ARTS AND ENTERTAINMENT REPORTER
With the Toronto International Film Festival wrapping up last Sunday, and Humber’s North campus being home to the highly competitive film and television production program, many students wouldn’t be shocked to discover links between the two.
Humber film and television and production graduate Jeff Reynolds remembers his time in the TIFF spotlight. In his second year of the program, Reynolds and his classmate Dan Laera were given an assignment to create a documentary. Together they aimed to make a film about something that they both loved: wrestling.
Reynolds said they wanted to make a real movie and that this documentary was going to be more than just a school project. Pretty Dangerous was directed by Laera and produced by Reynolds. The documentary follows professional female wrestler Seleziya “Sparx” Esho and how her obsession with the sport not only strained her body, but her loved ones as well. Pretty Dangerous was nominated in Canada’s Top Ten Festival last January.
Reynolds said Humber was very accommodating when they pitched their film to their teachers. Humber even helped the two filmmakers submit Pretty Dangerous to the festival.
“We’ve had opportunities after the festival to work on different projects and we had the opportunity to meet a lot of people (who are) a part of the Canadian film scene,” Reynolds said.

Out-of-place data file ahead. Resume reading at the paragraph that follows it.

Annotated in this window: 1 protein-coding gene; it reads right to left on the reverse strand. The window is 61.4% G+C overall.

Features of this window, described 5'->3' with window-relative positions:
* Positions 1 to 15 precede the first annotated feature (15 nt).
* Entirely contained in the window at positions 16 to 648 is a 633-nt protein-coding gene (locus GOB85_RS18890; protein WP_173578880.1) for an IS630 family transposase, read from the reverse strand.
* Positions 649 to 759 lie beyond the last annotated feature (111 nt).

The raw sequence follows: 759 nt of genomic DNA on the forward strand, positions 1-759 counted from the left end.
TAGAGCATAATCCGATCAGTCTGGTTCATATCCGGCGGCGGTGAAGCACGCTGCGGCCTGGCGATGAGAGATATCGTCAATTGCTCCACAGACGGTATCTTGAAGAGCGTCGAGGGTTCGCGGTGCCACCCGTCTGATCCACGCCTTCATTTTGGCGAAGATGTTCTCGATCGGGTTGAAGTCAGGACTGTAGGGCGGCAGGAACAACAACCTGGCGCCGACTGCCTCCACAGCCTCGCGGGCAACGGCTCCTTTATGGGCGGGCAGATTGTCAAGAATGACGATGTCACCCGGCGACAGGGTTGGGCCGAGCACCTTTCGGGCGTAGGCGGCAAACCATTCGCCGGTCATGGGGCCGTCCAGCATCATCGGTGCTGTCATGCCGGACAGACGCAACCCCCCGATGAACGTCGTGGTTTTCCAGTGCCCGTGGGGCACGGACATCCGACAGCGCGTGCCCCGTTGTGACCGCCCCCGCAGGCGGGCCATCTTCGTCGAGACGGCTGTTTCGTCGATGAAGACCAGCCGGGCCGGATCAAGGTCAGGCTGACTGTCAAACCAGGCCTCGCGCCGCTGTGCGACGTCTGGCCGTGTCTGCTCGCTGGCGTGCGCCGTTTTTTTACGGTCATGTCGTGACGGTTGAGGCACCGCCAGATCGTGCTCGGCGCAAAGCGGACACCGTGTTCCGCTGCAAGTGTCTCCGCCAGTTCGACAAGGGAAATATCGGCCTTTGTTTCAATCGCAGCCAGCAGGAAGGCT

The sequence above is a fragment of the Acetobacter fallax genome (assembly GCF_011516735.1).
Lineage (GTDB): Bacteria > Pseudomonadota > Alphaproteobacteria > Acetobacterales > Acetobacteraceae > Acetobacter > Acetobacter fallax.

Another link between Humber and TIFF stems from film and new media professor, Sherry Coman. In conjunction with TIFF Coman created and hosts a panel called Higher Learning: Emerging Filmmakers Talk Spiritual and Cultural Identity.
Coman, had the idea to create a festival combining both of her interests: film and faith. She pitched the idea of having a panel at this last edition of TIFF in which students were able to start conversations about spiritual, religious and culture issues through their movies.
The event included screenings of movies by six post-secondary and secondary-school students. The students were able to show their films to an audience of their fellow classmates and to bring awareness to important issues.
One Toronto filmmaker featured on the panel, Sofia Bohdanowicz understands the challenges filmmakers face.
Her film Dundas Street, a story about a Polish woman’s struggles as she immigrates to Toronto, was shown to movie lovers in several countries including Poland, Germany and England before being shown during Higher Learning.
Bohdanowicz, who was inspired to make Dundas Street after reading a poem written by her great-grandmother,
She says that Humber film students looking to follow in her footsteps should focus on finding the message they want to send to viewers and be persistent with it. She believes that it shows in the work when filmmakers are not passionate about what they’re making.
“Honestly, sometimes getting your movie nominated is all about luck and timing. It all depends what the programmer likes and is feeling that day,” Bohdanowicz said.
Bohdanowicz encourages filmmakers to look at previous festival nominations before they submit their film. She believes if a panel has nominated a particular type of film, it is likely that they will do it again.